Is it autism? Dementia? App let's Pittsfield's emergency responders know

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PITTSFIELD — The Pittsfield Police Department plans to deploy an app that will help first responders adjust their response to the vulnerabilities of residents, officials announced Tuesday.

The app is called Vitals, and it allows those close to people with unique needs — officials cited people with autism, dementia and mental health issues — to obtain a beacon that the person can carry, alerting officers with the app to their needs.

In this way, officers and other responders say they aim to cater their response to the needs of the individual.

The Pittsfield Fire Department, County Ambulance and the Berkshire County Sheriff's Office will also use the new tech, officials said during a Tuesday news conference at the police station. Sheriff Thomas Bowler said he hopes the initiative extends countywide.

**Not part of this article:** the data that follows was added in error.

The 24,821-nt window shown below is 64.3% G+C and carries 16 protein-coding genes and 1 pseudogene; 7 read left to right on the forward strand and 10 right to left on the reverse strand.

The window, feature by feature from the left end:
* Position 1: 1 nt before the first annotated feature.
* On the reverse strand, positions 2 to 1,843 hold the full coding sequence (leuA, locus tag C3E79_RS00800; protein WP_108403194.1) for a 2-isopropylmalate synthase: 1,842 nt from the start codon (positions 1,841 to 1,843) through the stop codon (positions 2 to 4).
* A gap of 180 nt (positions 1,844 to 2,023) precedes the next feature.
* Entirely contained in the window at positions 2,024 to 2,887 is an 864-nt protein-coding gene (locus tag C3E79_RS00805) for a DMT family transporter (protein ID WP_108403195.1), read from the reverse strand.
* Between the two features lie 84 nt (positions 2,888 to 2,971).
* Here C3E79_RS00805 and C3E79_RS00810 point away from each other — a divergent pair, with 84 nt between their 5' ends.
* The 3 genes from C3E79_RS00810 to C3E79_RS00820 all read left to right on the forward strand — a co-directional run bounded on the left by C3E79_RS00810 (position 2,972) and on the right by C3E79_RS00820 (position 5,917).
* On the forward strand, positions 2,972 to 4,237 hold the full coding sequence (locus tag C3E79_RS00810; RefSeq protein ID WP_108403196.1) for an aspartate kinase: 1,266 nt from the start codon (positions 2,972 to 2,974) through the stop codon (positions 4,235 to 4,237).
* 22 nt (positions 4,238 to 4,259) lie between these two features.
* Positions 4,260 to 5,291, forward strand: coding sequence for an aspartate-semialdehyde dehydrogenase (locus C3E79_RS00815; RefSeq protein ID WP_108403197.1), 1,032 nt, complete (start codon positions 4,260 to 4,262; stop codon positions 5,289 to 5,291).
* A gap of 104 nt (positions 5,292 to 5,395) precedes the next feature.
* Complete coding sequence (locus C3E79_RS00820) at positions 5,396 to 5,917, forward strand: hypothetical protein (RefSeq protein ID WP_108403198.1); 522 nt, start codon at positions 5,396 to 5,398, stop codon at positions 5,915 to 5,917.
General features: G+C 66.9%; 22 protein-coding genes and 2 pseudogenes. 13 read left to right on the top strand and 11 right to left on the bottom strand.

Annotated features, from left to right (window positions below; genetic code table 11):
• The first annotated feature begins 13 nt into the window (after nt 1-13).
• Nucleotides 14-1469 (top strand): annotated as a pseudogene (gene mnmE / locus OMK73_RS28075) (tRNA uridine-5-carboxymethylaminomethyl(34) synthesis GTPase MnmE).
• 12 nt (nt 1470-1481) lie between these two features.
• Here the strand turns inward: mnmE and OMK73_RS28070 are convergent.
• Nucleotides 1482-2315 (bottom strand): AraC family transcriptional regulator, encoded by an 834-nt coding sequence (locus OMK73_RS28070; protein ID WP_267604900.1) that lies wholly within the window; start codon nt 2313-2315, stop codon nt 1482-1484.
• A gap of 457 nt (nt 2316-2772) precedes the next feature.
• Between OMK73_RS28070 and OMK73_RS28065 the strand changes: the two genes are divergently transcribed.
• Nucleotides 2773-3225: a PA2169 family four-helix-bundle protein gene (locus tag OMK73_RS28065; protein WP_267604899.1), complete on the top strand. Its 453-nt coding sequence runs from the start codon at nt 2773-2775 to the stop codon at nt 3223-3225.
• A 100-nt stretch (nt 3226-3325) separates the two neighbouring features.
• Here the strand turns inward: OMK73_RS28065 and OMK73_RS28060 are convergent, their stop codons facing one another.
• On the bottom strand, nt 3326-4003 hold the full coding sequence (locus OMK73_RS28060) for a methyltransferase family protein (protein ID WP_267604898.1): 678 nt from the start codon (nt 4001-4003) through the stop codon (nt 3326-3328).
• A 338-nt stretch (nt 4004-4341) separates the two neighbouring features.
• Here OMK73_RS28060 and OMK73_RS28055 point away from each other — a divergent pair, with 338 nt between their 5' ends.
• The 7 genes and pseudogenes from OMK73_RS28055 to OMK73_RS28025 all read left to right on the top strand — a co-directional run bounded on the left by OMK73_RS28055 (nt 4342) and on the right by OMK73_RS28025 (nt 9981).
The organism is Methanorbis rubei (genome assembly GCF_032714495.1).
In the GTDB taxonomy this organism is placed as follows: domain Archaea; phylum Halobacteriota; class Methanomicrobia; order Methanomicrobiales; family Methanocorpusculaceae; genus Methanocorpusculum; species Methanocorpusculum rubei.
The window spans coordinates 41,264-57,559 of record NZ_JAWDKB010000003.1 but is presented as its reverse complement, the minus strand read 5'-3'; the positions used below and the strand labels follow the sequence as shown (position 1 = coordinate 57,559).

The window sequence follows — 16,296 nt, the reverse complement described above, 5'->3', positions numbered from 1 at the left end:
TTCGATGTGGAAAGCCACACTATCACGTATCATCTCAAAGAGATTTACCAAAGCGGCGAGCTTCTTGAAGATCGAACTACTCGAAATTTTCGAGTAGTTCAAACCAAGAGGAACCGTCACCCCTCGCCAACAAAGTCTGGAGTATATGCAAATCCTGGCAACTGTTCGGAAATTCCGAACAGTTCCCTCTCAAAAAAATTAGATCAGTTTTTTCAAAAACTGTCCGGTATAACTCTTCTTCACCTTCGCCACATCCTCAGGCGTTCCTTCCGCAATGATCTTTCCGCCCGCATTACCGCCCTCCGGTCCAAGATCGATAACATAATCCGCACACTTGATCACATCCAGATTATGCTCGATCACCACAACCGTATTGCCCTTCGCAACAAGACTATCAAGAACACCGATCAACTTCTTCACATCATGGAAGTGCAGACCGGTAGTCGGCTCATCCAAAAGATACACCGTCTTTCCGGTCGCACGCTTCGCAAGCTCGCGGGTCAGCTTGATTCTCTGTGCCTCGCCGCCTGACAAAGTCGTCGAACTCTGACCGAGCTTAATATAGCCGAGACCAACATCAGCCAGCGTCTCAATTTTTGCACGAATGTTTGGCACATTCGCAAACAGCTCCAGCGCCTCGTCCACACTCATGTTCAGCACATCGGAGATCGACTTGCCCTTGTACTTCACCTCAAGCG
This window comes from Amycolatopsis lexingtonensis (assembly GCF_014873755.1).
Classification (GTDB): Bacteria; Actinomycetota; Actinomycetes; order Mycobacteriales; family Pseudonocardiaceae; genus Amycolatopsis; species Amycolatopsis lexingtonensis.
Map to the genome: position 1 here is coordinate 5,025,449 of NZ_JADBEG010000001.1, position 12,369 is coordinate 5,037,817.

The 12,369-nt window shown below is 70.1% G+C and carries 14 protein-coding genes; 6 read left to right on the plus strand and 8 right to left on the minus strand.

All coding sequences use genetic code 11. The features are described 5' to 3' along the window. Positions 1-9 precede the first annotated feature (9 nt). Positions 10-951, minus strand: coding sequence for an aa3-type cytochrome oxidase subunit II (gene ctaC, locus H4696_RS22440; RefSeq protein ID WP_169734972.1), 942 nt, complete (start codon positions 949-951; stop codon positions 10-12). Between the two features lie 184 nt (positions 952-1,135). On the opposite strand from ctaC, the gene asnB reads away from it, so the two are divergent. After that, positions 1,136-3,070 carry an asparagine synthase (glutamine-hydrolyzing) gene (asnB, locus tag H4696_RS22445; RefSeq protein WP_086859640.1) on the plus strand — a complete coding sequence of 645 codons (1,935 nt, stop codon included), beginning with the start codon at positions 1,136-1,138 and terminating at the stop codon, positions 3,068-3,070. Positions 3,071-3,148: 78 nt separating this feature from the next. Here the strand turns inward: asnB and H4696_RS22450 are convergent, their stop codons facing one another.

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People with vulnerable loved ones voluntarily sign up for the program, Police Chief Michael Wynn said. Enrollees typically pay $10 for the beacon that alerts officers, he said, though the department has 60 to give out for free as part of the rollout.

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People can wear the beacon as a necklace, keychain, bracelet or card. Android phones can also serve as beacons, according to the company behind the platform.

When a first responder comes within 80 feet of a beacon, the responder will get a notification on their phone about the person's needs and triggers. Family members can also upload comforting video messages that responders can play for the person.

Wynn said the project will cost $26,730 for the first three years and will be covered by a state grant through that time. That cost includes training and rollout assistance, he said.

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Mayor Linda Tyer said she is proud that the department will be the first in the northeast to use the technology, which she said would improve residents' experience with responders.

"This particular initiative addresses a vulnerable population in our community," she said.

Amanda Drane can be contacted at, @amandadrane on Twitter, and 413-496-6296.


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